So yes, I see my fair share of tots who turn their sweet little button noses up at my delectable offerings. I work with toddlers, of course I see that!

But as I say, it doesn’t last. Why?

The key is knowing who controls what. Who’s in charge of your child’s intake?

Hint: not you.

YOU control what is served, when it’s served, and where. Your child chooses whether to eat, and how much they’ll eat (though you can certainly put a cap on it, you can’t really enforce a minimum).

YOU provide a range of healthy foods at set intervals.
YOUR CHILD decides whether to eat it.

So far, any of you with picky eaters are shouting at me. “I KNOW that! That’s exactly the problem, isn’t it??”

Sort of. But not really.

It’s only a problem if you try to take on the child’s role of intake, and let the child take on your role of “what”.

Are you following me?

You provide a healthy meal. Your little darling says, “No broccoli. I want macaroni.”

Well, no. YOU decide what is served, not them. And THEY decide whether they’ll ingest it.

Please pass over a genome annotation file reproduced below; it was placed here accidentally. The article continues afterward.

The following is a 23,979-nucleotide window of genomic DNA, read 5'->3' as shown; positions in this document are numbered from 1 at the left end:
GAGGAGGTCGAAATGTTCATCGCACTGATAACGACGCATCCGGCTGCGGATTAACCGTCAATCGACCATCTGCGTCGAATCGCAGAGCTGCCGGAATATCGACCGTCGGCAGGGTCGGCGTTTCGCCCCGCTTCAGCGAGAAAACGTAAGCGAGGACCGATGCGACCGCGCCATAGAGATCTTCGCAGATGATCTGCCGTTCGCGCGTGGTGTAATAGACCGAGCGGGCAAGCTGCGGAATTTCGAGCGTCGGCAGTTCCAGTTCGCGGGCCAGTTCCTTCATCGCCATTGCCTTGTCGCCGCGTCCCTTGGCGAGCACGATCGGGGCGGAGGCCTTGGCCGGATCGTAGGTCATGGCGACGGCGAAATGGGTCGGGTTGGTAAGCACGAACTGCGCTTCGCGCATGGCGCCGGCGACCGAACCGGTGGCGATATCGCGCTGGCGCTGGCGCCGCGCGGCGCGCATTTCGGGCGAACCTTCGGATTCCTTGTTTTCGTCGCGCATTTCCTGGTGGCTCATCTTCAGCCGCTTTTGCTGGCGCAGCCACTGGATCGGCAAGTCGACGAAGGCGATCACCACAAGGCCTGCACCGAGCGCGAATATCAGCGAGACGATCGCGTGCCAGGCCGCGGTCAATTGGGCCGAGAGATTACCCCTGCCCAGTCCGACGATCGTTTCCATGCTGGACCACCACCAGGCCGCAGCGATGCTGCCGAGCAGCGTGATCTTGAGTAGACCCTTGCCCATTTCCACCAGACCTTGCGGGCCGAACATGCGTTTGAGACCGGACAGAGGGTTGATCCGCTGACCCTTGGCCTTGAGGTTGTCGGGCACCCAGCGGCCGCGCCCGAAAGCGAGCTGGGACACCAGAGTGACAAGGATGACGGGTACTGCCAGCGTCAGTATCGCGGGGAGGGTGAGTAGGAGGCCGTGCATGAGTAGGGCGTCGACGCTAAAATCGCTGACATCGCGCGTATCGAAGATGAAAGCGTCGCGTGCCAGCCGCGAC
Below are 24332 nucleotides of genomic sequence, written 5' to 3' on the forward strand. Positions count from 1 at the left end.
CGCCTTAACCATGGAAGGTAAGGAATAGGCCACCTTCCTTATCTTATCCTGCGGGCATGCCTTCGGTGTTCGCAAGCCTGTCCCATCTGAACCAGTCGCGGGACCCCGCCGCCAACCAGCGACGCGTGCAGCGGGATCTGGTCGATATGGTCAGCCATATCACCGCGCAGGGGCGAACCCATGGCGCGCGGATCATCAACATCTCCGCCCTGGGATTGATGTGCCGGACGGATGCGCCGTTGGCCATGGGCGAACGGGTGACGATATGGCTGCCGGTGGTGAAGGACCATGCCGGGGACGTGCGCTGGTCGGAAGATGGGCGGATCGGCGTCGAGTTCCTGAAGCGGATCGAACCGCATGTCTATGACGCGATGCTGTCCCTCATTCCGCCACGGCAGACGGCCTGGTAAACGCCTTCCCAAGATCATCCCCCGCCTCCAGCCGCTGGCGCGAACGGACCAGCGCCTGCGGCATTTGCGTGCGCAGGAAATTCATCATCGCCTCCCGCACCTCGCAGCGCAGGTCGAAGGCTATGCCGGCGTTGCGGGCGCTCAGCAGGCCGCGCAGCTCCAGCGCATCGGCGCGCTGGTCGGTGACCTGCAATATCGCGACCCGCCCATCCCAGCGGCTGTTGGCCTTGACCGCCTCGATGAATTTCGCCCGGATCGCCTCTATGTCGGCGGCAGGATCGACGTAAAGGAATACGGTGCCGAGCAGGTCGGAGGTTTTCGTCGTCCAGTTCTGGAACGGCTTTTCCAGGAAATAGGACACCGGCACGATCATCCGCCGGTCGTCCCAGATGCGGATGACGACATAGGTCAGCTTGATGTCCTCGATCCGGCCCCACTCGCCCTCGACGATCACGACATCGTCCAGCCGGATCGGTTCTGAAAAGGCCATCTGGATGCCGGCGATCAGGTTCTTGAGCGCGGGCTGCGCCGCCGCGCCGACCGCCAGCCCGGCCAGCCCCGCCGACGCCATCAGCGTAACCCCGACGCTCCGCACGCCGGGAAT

“I know you like macaroni, but tonight we’re having broccoli.” YOU decide what. Your child decides whether. It may well be that they will decide not to eat the broccoli. That is their right.

Of course, that’s not how the child sees it. They don’t want to be hungry. They want what they want. And you’re saying “No macaroni, but you can eat BROCCOLI”????

So of course they throw a fit.

I know. It’s awful. And don’t you just want peaceful mealtimes? Don’t worry. You’ll get them… only not just yet. Fits are almost inevitable when you’re teaching new patterns, so let’s take a look at your reacton to a fit. If you change his meal because he’s throwing a fit, you are being bullied. You are being bullied into doing something less-than-healthy for your child. Your child may not intend to bully you — they just know they don’t want that damned broccoli — but in the end, you are teaching your child you can be bullied.

And once you start that, it never ends. So, if you cave in to a fit, are you buying peace, or guaranteeing ongoing strife?

“I know you prefer macaroni. But tonight we’re having broccoli.”

[The fit commences.]

“Oh, dear. I guess you’re not hungry. Away you go and play, then.” (Or, if the fit is too loud and ugly to ignore, you calmly — think robot — take them and deposit them in their room.) “When you’re ready to be calm and quiet, you can come back.”

But why would I go through that, you ask? So what if she wants nothing but macaroni and bananas? It’s better than nothing, right?